Folks like Shirley Raines, creator of Beauty 2 The Streetz. Every Saturday, Raines and her team help those experiencing homelessness on Skid Row in Los Angeles “feel human” with free makeovers, haircuts, food, gift bags and (thanks to Bombas) fresh socks. 500 pairs, every week.

beauty 2 the streetz, skid row laRaines is out there helping people feel their beautiful best

Or Director of Step Forward David Pinson in Cincinnati, Ohio, who offers Bombas donations to those trying to recover from addiction. Launched in 2009, the Step Forward program encourages participation in community walking/running events in order to build confidence and discipline—two major keys to successful rehabilitation. For each marathon, runners are outfitted with special shirts, shoes—and yes, socks—to help make their goals more achievable.

step forward, helping homelessness, homeless non profitsRunning helps instill a sense of confidence and discipline—two key components of successful recovery

Help even reaches the Front Street Clinic of Juneau, Alaska, where Casey Ploof, APRN, and David Norris, RN give out free healthcare to those experiencing homelessness. Because it rains nearly 200 days a year there, it can be very common for people to get trench foot—a very serious condition that, when left untreated, can require amputation. Casey and Dave can help treat trench foot, but without fresh, clean socks, the condition returns. Luckily, their supply is abundant thanks to Bombas. As Casey shared, “people will walk across town and then walk from the valley just to come here to get more socks.”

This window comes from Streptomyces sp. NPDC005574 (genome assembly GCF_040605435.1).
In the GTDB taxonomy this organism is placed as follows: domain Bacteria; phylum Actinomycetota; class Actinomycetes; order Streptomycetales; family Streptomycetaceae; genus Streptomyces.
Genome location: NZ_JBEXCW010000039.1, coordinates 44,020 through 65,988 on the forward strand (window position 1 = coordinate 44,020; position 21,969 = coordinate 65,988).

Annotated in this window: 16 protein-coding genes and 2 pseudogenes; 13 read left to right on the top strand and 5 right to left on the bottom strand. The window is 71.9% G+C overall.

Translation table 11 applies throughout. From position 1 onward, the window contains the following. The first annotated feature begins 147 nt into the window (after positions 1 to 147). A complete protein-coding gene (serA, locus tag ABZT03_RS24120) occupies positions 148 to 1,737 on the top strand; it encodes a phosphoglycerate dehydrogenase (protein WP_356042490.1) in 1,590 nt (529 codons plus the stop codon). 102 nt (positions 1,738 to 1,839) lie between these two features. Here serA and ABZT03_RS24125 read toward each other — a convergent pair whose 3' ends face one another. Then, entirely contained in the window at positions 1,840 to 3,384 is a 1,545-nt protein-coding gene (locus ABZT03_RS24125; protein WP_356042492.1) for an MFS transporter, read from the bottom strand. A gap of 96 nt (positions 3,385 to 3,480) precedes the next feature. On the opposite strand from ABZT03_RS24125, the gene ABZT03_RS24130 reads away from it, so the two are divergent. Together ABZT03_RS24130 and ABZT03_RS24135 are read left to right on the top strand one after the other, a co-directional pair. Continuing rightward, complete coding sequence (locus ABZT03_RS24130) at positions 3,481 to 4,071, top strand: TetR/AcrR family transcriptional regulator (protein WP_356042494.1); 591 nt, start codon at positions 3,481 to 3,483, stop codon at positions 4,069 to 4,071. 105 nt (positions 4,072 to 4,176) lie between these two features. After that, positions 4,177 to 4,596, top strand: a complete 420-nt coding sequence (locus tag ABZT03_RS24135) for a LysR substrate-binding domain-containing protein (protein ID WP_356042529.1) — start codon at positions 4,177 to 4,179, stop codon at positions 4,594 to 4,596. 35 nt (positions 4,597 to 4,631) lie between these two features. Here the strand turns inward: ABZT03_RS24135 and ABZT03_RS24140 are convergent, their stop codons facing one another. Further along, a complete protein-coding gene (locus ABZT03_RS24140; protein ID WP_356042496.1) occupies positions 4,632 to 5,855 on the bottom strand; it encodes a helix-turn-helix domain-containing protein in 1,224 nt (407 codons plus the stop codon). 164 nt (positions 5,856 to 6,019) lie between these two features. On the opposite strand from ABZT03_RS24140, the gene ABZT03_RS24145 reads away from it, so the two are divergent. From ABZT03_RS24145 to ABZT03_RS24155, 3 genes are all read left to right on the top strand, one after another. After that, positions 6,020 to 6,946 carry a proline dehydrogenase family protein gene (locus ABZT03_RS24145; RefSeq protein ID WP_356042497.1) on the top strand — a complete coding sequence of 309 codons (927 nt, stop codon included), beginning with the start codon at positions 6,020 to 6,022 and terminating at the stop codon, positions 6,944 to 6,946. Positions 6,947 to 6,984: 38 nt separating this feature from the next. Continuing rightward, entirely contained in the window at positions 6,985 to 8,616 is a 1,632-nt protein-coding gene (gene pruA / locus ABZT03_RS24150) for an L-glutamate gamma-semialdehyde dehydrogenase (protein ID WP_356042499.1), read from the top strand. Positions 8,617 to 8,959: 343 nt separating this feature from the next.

step forward clinic, step forward alaska, homelessness alaskaWelcome to wild, beautiful and wet Alaska!

The Bombas Impact Report provides details on Bombas’s mission and is full of similar inspiring stories that show how the biggest acts of kindness can come from even the smallest packages. Since its inception in 2013, the company has built a network of over 3,500 Giving Partners in all 50 states, including shelters, nonprofits and community organizations dedicated to supporting our neighbors who are experiencing- or at risk- of homelessness.

Their success has proven that, yes, a simple pair of socks can be a helping hand, an important conversation starter and a link to humanity.

You can also be a part of the solution. Learn more and find the complete Bombas Impact Report by clicking here.

via UNSW

This article originally appeared on 07.10.21


Dr. Daniel Mansfield and his team at the University of New South Wales in Australia have just made an incredible discovery. While studying a 3,700-year-old tablet from the ancient civilization of Babylon, they found evidence that the Babylonians were doing something astounding: trigonometry!